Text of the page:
In a recent article, we covered the different types of damages business owners can seek as reparations from other parties who infringe on trade secrets, which are protected by the Texas Uniform Trade Secrets Act, or TUTSA. In this article, we look at how the courts determine the value of these damages – vital information if you are seeking an equitable resolution for the misappropriation of your trade secrets.

Five Ways the Courts Assess Monetary Damages for Stolen Trade Secrets

Frequently, one of the most difficult aspects of trade secret-related cases for plaintiffs is proving how much the theft harmed your business.

1. Actual Damages or Lost Profits

A common measure of damages is to estimate the profits lost as a result of the misappropriation. One method is to add the profit margin of your business, as a multiplier, to the sales volume of the defendant (considering that sales volume as though it were your own). The resulting figure may prove an indication of the profits you lost due to the misappropriation of trade secrets.

Once you calculate your lost profits, it may be possible to pursue further damages in addition to the baseline value of said lost profits. For example, plaintiffs may be able to obtain additional damages in the forms of overhead and administrative costs accrued due to the loss of trade secrets. Plaintiffs may also be able to seek compensation for efforts their business made to counteract misappropriated trade secrets, such as advertising campaigns aimed at recouping lost market share.

2. Unjust Enrichment

Actual damages calculate your lost profits; unjust enrichment takes the defendant’s profits into account. Frequently, unjust enrichment damages are requested either in place of, or in conjunction with, lost profits damages.

To calculate how much a plaintiff is owed in unjust enrichment damages, courts often look to how much the defendant's profits increased due to the misappropriation of a trade secret, and how much time in research and development the defendant saved as a result of that theft.

For example, if you spent 10 years and invested half a million dollars developing a unique formula or method, and a former employee takes that method and competes against you, they have profited from your hard work, and you may be able to recover those profits.

3. Diminution of Value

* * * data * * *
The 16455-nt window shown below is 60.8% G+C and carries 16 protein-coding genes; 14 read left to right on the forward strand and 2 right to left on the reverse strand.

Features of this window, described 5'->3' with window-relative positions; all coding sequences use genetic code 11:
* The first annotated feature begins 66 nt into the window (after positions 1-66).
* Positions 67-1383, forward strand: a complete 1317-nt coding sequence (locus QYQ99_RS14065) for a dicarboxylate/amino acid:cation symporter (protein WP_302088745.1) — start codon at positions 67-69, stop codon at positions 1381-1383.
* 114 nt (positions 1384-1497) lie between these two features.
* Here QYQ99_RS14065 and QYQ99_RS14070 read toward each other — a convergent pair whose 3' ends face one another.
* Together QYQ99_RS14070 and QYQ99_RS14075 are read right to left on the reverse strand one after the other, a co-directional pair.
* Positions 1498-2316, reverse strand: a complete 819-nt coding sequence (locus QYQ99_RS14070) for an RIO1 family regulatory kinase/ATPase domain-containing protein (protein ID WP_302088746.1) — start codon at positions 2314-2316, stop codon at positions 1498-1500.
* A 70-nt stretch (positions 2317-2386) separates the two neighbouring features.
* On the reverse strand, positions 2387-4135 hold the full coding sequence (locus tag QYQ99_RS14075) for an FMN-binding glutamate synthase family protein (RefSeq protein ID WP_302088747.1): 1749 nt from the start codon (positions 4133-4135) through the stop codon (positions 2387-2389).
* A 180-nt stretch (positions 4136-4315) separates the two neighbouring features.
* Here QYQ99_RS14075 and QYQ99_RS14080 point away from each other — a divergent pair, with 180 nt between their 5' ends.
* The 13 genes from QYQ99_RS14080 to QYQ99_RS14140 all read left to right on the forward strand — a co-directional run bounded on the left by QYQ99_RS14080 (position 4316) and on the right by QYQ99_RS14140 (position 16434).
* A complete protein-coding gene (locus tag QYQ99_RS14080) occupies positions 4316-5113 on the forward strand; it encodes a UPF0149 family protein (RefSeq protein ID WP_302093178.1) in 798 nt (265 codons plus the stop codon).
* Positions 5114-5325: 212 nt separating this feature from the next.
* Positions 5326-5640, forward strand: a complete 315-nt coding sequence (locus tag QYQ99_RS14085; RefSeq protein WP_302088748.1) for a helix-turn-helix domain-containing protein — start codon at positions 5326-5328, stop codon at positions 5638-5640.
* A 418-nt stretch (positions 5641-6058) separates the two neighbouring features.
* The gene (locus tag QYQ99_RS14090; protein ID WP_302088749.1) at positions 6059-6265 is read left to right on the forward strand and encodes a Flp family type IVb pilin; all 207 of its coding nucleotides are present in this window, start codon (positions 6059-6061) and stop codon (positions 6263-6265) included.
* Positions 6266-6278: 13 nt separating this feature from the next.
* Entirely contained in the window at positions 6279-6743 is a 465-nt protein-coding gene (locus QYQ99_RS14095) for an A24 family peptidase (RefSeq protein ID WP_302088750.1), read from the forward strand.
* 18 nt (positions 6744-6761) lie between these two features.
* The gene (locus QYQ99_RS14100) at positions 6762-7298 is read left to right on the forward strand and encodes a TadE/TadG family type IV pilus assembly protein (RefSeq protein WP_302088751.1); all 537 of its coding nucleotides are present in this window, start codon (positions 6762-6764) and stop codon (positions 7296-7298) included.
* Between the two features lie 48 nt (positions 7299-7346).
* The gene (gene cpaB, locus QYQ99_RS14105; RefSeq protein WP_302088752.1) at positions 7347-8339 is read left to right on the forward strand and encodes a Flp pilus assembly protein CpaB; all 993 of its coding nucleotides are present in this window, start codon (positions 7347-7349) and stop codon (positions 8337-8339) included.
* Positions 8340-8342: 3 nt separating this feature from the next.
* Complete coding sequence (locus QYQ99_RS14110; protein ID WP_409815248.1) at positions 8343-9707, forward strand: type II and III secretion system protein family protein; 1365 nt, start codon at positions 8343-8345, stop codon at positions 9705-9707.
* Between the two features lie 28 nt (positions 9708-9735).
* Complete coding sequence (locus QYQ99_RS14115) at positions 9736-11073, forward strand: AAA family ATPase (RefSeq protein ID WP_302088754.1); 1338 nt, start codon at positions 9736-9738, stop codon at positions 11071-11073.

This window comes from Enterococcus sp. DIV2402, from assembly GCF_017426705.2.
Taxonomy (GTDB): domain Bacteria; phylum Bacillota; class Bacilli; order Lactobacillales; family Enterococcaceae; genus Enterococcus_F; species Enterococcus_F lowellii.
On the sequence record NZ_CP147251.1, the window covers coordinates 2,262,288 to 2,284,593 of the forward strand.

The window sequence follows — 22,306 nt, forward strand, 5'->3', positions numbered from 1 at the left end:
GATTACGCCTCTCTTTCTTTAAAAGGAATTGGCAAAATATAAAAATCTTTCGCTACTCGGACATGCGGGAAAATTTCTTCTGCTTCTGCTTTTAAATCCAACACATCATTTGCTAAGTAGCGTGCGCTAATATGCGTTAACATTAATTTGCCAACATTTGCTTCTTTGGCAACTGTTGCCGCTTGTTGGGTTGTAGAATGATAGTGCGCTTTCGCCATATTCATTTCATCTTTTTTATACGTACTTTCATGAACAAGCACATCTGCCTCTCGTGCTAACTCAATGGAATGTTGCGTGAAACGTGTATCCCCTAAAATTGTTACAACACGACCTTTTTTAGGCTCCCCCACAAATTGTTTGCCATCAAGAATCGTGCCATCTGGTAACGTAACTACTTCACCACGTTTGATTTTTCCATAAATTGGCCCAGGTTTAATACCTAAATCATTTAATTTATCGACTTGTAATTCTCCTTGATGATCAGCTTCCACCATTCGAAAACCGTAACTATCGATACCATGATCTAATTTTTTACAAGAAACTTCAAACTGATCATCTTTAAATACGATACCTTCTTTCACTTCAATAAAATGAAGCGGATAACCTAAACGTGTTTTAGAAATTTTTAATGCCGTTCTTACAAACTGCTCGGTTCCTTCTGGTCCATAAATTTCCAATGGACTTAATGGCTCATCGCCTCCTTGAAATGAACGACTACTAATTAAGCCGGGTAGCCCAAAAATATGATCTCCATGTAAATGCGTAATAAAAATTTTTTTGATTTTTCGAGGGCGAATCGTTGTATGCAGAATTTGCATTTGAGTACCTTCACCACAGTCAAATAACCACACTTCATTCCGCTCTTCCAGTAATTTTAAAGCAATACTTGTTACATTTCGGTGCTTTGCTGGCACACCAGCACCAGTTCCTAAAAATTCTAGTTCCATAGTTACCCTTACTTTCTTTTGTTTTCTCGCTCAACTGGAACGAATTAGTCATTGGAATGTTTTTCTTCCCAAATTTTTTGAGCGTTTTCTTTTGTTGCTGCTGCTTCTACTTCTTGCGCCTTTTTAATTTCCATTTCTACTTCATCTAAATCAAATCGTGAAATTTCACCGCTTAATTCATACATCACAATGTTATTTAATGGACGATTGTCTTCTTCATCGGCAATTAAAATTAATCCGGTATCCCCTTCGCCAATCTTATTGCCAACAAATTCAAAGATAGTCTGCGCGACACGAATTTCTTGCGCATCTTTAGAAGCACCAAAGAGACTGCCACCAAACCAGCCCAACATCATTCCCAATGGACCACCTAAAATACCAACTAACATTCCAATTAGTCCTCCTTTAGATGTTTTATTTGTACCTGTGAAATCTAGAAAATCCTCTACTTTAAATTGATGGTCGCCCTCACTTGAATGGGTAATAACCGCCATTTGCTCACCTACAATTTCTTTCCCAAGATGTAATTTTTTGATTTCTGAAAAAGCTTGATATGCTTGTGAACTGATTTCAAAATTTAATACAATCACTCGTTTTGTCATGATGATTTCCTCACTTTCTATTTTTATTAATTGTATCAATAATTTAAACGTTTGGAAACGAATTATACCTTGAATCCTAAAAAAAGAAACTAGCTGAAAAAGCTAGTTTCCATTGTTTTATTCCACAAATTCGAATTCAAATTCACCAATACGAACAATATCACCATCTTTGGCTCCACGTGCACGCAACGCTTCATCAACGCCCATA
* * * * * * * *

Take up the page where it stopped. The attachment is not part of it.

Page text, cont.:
A lesser-used calculation, diminution of value generally relies on expert testimony to estimate the amount a trade secret’s value has been eroded by the loss of its secrecy. It can be a useful measure when more traditional measures of damages cannot be easily established or do not accurately reflect the economic loss. It is difficult to monetize, however, and courts often reject such valuations as too speculative.

4. A Reasonable Royalty

In lieu of damages measured by other methods, the courts may assess damages either based on actual royalties paid to the plaintiff, or hypothetical royalties the parties would have negotiated had they entered into a licensing agreement at the time of the misappropriation.

5. Exemplary Damages

If willful and malicious misappropriation – defined as "intentional misappropriation resulting from the conscious disregard of the rights of the owner of the trade secret" – can be proven through clear and convincing evidence, exemplary damages may be awarded.

For example, if a defendant steals a trade secret to knowingly start up a competing business and then seeks to cover up the theft by fabricating evidence, the courts may consider that willful and malicious misappropriation. In that event, exemplary damages may be awarded not as compensation to the plaintiff but as a punishment to the defendant. Exemplary damages are limited to twice the amount of any compensatory damages.

In some trade secrets cases, courts may also award attorney’s fees, especially for claims brought in bad faith or where willful and malicious misappropriation was proven.

At Hendershot Cowart P.C., we understand just how important trade secrets are to your company's success. We will fight aggressively for your rights in and out of the courtroom, helping you pursue the most decisive path forward in your trade secrets case.